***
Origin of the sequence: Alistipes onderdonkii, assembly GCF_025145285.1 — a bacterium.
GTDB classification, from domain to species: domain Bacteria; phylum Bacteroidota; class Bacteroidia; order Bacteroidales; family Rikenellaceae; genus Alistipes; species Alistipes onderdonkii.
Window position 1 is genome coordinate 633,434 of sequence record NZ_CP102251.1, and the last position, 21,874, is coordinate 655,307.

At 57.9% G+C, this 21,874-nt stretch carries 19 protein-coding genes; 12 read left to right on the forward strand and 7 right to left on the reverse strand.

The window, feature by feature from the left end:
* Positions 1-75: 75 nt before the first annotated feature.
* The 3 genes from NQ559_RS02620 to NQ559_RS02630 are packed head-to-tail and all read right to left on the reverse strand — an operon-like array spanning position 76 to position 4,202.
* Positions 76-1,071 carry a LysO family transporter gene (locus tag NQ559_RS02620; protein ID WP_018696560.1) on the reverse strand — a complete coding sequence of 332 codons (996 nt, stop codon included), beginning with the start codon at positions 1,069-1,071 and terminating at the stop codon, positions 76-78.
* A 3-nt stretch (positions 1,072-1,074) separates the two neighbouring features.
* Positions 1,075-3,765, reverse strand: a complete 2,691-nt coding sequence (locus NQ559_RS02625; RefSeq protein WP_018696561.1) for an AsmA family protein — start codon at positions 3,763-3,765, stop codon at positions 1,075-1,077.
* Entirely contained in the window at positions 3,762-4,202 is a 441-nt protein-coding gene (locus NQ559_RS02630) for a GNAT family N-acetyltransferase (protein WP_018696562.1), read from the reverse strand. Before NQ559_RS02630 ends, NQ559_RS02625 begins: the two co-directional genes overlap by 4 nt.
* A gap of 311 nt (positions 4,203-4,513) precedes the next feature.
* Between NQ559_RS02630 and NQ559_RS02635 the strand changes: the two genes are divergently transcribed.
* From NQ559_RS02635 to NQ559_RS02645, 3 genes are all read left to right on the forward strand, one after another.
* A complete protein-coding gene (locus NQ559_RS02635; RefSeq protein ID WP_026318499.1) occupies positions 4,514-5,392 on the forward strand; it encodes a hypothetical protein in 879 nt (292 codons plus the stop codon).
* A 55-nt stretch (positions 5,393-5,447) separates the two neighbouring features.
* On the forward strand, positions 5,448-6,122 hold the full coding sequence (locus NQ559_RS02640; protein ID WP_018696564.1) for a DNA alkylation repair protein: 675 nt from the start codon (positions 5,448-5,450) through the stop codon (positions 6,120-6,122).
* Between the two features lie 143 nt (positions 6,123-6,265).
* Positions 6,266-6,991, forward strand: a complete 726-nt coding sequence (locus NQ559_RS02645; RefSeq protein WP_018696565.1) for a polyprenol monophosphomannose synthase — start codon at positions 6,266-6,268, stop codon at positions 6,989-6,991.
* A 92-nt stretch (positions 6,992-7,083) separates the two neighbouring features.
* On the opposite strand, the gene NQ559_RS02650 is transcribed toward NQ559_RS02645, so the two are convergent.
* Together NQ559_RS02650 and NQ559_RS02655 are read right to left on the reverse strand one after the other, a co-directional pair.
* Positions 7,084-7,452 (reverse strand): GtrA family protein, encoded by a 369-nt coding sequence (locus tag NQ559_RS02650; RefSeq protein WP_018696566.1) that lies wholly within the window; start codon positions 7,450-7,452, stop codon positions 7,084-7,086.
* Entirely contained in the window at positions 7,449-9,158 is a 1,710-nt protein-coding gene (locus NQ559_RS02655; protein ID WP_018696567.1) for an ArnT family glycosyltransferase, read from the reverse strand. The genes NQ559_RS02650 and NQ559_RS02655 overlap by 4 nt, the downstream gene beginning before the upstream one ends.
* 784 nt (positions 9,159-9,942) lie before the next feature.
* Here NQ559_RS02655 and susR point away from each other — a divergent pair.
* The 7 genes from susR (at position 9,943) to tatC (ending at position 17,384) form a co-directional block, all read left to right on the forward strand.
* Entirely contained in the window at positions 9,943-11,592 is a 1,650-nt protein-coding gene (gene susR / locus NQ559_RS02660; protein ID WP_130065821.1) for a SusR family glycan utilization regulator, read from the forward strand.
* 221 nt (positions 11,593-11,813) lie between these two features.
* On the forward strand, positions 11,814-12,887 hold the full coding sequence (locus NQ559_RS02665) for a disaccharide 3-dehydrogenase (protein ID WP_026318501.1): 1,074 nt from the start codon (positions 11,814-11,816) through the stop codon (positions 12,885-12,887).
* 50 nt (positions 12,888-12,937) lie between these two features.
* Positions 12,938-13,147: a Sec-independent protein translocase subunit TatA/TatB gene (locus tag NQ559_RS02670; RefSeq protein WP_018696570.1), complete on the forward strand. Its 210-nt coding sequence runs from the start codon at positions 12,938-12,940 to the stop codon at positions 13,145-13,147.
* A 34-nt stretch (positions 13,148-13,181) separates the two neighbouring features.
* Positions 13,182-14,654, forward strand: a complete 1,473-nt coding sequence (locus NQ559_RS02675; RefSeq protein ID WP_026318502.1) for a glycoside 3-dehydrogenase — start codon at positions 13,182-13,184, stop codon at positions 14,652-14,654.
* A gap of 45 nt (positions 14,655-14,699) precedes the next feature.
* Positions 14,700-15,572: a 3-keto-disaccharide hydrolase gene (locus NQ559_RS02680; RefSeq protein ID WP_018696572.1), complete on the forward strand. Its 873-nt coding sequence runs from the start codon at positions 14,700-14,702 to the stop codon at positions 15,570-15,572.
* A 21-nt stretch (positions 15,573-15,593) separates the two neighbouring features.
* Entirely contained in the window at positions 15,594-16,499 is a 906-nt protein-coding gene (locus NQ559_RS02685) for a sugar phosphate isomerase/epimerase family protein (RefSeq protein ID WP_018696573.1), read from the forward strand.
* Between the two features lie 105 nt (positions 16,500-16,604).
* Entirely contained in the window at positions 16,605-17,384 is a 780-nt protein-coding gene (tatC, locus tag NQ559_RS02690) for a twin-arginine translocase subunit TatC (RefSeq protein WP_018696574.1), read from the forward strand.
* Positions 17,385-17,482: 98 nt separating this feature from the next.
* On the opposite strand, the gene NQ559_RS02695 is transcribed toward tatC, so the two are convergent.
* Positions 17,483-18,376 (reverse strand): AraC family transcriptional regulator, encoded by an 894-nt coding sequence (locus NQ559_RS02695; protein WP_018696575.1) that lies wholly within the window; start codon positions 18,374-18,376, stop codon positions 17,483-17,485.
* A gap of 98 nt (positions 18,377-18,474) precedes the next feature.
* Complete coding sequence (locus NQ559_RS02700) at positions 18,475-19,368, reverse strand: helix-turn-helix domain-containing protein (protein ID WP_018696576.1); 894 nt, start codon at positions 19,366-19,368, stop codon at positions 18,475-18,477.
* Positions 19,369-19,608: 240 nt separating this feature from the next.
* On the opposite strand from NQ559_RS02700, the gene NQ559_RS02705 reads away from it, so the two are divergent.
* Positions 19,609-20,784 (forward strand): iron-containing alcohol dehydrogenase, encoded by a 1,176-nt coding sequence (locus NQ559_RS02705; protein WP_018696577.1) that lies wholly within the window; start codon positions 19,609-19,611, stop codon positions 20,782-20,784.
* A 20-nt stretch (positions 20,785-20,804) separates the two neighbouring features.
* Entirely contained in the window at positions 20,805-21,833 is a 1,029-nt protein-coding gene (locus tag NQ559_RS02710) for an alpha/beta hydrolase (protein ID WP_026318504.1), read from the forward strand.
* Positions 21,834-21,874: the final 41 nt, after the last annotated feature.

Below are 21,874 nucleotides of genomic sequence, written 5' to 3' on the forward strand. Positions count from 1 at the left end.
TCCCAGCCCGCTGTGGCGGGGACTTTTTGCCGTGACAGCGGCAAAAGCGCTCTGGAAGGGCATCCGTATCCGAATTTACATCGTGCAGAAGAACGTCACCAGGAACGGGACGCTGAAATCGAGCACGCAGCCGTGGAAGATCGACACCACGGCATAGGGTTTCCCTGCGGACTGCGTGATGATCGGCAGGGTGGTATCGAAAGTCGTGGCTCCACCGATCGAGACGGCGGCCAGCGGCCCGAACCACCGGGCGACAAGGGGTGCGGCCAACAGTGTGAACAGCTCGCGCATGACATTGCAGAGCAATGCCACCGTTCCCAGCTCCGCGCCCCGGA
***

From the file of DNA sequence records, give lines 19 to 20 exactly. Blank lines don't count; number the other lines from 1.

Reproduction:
* Positions 6,266-6,991, forward strand: a complete 726-nt coding sequence (locus NQ559_RS02645; RefSeq protein WP_018696565.1) for a polyprenol monophosphomannose synthase — start codon at positions 6,266-6,268, stop codon at positions 6,989-6,991.
* A 92-nt stretch (positions 6,992-7,083) separates the two neighbouring features.